Green v. Kirkpatrick
MEMORANDUM-DECISION AND ORDER: ORDERS that the petition for a writ of habeas corpus, see Dkt. No. 1 , is DENIED and DISMISSED. ORDERS that no Certificate of Appealability ("COA") shall issue because Petitioner has failed to make a "substantial showing of the denial of a constitutional right" as 28 U.S.C. § 2253(c)(2) requires. Signed by Senior Judge Frederick J. Scullin, Jr. on 9/19/17. (served on petitioner by regular mail)(alh, )
UNITED STATES DISTRICT COURT
NORTHERN DISTRICT OF NEW YORK
Attica Correctional Facility
Attica, New York 14011
Petitioner pro se
OFFICE OF THE NEW YORK
STATE ATTORNEY GENERAL
New York, New York 10271
Attorneys for Respondent
LISA E. FLEISCHMANN, AAG
SCULLIN, Senior Judge
MEMORANDUM-DECISION AND ORDER
Petitioner Shaun Green filed a petition for a writ of habeas corpus and a memorandum of law
pursuant to 28 U.S.C. § 2254. See Dkt. No. 1, Petition; Dkt. No. 1-1, Memorandum of Law
("Petitioner's Memorandum"). He raised the following substantive grounds for habeas relief: (1) the
trial court erred in denying his motion for a mistrial (Ground One); (2) the trial court improperly
admitted photographs of the victim (Ground Two); (3) the trial court should have precluded evidence
of the victim's call to 911 due to an inadequate foundation (Ground Three); (4) the trial court should
have precluded the recording of the victim's call to 911 because the prosecutor failed to serve timely
notice of intent to offer at trial, and trial counsel was ineffective to the extent she did not adequately
object to the introduction of the 911 recording (Ground Four); (5) the trial court should have precluded
evidence of a photo array identification (Ground Five); and (6) the police lacked probable cause to
arrest him (Ground Six). See Petition at 6-15; Petitioner's Memorandum at 4-24.
Respondent opposes the petition. See Dkt. No. 14, Answer; Dkt. No. 14-1, Memorandum of
Law in Opposition to the Petition for a Writ of Habeas Corpus ("Respondent's Memorandum"); Dkt.
No. 15, State Court Records ("SR").
II. RELEVANT BACKGROUND
Petitioner was convicted, following a jury trial in Albany County Court, of burglary in the
second degree, see N.Y. Penal Law § 140.25(2), and robbery in the third degree, see N.Y. Penal Law
§ 160.05. See Petition at 1; People v. Green, 127 A.D.3d 1473, 1473 (3d Dep't 2015); Dkt. No. 15-4,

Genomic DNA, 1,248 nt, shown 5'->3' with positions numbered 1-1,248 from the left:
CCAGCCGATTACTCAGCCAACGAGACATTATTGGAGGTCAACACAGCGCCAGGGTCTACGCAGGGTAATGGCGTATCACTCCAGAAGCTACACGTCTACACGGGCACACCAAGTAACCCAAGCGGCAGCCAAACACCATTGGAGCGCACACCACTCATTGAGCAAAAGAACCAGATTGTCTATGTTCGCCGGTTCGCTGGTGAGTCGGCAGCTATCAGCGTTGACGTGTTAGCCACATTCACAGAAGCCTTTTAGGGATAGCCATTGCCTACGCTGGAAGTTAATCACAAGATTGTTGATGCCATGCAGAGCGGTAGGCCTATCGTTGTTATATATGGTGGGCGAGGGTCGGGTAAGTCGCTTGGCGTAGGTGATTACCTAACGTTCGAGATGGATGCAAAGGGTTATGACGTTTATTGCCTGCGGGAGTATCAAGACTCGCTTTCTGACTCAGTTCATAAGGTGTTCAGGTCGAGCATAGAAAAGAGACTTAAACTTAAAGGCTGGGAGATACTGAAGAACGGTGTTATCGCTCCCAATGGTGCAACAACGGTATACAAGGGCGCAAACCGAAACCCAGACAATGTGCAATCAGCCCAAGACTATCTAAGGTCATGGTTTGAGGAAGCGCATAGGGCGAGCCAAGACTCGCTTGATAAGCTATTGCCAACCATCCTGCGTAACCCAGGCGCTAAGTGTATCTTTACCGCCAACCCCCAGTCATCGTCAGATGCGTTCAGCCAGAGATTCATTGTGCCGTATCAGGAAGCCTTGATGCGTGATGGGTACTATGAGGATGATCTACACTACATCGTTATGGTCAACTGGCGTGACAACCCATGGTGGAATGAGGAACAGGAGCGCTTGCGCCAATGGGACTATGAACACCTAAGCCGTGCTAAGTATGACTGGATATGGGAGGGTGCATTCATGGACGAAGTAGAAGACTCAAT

("Trial Transcript")1 at 76-77. The charges stemmed from an incident that occurred on June 14, 2012,
in Cohoes, New York. See Green, 127 A.D.3d at 1473-74. The Appellate Division found as follows:
Around midnight on June 14, 2012, defendant and his three accomplices
-- two men and one woman -- forcibly entered the home of an 86- yearold man (hereinafter the victim) in the City of Cohoes, Albany County.
Once inside, defendant and the others repeatedly beat the victim,
including kicking him and striking him in the head and face with a BB
gun. While in the residence, the perpetrators breached the victim's safe
and stole approximately $30,000 worth of jewelry and rare coins. The
The trial transcript is located at Docket Numbers 15-2, at 189-453; 15-3, at 1-444; and 15-4, at
1-83. When citing the trial transcript, the Court will note that the citation is located in the trial
transcript and will cite to the page number that the Court's electronic filing system has generated.
following day, two of defendant's accomplices were apprehended, both
of whom implicated defendant. Thereafter, defendant was arrested and
charged in a five-count indictment with crimes stemming from the home
Here, the victim informed the police that, at about midnight on the night
in question, a woman he had previously met through one of his tenants
rang the doorbell, knocked on his back door and requested to use his
telephone. The victim obliged and allowed the woman to use the
telephone on his back porch. When the woman knocked again, she and
three masked men rushed into the house. The victim described all three
as black men of average build and average height. After speaking with